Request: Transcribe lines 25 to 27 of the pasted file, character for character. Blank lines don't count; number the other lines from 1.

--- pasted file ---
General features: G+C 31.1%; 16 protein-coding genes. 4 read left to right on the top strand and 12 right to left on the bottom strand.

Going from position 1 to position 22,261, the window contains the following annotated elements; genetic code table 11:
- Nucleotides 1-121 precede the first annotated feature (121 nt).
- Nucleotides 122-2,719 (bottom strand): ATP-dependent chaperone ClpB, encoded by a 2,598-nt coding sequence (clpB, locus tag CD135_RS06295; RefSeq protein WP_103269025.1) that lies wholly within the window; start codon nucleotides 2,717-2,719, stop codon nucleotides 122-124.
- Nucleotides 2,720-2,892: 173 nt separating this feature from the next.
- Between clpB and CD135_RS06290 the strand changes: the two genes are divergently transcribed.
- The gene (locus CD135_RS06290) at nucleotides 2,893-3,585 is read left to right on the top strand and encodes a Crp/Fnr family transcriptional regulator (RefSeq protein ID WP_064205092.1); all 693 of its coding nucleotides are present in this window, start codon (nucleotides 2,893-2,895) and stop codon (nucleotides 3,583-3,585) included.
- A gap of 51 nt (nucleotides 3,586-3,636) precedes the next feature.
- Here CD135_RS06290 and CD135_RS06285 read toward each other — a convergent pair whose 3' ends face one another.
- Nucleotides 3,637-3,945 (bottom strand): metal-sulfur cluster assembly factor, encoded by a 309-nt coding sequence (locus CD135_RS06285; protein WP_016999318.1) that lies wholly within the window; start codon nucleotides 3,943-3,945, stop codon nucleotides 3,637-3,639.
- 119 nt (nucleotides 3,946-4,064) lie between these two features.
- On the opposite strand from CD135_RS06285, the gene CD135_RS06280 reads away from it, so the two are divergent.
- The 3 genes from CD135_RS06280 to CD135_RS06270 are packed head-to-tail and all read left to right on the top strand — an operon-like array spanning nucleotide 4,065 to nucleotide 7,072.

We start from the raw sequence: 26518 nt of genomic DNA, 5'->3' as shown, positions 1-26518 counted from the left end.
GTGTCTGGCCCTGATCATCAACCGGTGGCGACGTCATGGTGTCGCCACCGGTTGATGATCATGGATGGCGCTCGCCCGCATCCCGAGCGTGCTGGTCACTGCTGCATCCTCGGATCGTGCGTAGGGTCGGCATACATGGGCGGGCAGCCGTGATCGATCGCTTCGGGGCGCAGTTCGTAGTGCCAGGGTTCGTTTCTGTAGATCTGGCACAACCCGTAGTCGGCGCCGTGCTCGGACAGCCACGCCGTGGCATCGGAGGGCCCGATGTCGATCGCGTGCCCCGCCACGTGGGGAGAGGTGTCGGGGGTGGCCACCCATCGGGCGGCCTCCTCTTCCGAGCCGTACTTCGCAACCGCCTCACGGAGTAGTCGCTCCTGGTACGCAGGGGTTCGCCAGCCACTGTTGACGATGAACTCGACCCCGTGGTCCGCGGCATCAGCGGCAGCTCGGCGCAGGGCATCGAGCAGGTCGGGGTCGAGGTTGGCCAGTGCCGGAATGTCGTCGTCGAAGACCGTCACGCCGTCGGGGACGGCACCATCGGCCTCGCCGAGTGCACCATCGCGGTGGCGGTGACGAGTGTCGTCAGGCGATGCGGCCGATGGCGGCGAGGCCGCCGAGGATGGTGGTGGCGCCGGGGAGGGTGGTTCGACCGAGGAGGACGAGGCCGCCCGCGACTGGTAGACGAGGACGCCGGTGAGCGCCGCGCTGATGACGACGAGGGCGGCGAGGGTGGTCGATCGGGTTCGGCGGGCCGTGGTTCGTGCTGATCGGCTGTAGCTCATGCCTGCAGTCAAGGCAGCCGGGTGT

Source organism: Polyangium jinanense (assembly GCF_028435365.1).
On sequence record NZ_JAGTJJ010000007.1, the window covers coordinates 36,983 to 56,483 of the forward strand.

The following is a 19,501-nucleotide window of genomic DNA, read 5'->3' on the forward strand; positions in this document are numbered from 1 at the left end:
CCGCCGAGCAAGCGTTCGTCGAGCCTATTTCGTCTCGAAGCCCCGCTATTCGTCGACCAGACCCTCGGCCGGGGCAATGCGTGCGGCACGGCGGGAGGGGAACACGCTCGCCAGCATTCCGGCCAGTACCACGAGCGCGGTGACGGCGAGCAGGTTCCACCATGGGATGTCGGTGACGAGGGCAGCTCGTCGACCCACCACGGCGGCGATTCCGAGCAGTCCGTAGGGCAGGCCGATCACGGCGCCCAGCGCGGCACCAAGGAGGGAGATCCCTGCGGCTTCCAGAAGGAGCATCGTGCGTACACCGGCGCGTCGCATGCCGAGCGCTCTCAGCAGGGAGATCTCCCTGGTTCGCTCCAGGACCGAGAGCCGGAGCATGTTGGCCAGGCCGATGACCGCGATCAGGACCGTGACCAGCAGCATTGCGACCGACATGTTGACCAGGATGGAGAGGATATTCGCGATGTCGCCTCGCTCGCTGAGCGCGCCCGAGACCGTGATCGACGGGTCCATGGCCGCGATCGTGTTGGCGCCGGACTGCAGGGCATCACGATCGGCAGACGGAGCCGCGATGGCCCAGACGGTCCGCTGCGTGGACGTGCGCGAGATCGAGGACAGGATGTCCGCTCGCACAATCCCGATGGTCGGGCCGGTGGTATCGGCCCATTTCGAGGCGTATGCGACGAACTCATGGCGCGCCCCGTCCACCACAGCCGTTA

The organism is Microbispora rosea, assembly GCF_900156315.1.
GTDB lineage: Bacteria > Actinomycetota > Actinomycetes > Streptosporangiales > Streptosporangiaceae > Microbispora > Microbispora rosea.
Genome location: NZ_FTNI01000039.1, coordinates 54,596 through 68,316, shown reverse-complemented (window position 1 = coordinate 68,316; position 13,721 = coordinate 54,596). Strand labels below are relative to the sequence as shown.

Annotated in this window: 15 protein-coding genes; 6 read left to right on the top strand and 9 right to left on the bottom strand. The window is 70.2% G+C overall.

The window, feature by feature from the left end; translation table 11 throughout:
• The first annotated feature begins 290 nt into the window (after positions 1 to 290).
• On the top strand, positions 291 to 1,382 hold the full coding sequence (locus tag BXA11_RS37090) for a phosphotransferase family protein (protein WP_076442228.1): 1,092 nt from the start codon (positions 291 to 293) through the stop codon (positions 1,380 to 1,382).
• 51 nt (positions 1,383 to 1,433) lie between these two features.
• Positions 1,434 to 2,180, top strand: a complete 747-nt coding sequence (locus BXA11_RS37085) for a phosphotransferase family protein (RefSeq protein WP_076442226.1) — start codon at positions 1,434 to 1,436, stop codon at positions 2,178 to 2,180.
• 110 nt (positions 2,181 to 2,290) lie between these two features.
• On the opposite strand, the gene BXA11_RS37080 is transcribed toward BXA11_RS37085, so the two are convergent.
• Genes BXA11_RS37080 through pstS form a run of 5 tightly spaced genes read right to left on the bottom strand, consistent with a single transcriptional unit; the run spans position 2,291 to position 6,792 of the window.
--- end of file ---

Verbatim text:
• The first annotated feature begins 290 nt into the window (after positions 1 to 290).
• On the top strand, positions 291 to 1,382 hold the full coding sequence (locus tag BXA11_RS37090) for a phosphotransferase family protein (protein WP_076442228.1): 1,092 nt from the start codon (positions 291 to 293) through the stop codon (positions 1,380 to 1,382).
• 51 nt (positions 1,383 to 1,433) lie between these two features.